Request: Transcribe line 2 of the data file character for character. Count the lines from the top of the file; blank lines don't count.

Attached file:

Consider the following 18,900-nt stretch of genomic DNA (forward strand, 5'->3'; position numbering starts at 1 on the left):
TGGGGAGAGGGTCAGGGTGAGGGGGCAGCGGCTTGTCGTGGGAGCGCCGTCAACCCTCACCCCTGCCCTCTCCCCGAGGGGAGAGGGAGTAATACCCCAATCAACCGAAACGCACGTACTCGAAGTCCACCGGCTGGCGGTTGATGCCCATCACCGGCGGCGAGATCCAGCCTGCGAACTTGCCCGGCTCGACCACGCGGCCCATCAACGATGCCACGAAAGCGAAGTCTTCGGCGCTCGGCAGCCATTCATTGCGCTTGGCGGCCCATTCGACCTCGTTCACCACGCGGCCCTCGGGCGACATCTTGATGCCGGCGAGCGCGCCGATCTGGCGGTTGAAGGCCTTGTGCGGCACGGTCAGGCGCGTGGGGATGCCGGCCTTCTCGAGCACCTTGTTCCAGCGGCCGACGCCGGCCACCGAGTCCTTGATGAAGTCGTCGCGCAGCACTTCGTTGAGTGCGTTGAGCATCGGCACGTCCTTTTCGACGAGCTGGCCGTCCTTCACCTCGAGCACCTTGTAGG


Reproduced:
TGGGGAGAGGGTCAGGGTGAGGGGGCAGCGGCTTGTCGTGGGAGCGCCGTCAACCCTCACCCCTGCCCTCTCCCCGAGGGGAGAGGGAGTAATACCCCAATCAACCGAAACGCACGTACTCGAAGTCCACCGGCTGGCGGTTGATGCCCATCACCGGCGGCGAGATCCAGCCTGCGAACTTGCCCGGCTCGACCACGCGGCCCATCAACGATGCCACGAAAGCGAAGTCTTCGGCGCTCGGCAGCCATTCATTGCGCTTGGCGGCCCATTCGACCTCGTTCACCACGCGGCCCTCGGGCGACATCTTGATGCCGGCGAGCGCGCCGATCTGGCGGTTGAAGGCCTTGTGCGGCACGGTCAGGCGCGTGGGGATGCCGGCCTTCTCGAGCACCTTGTTCCAGCGGCCGACGCCGGCCACCGAGTCCTTGATGAAGTCGTCGCGCAGCACTTCGTTGAGTGCGTTGAGCATCGGCACGTCCTTTTCGACGAGCTGGCCGTCCTTCACCTCGAGCACCTTGTAGG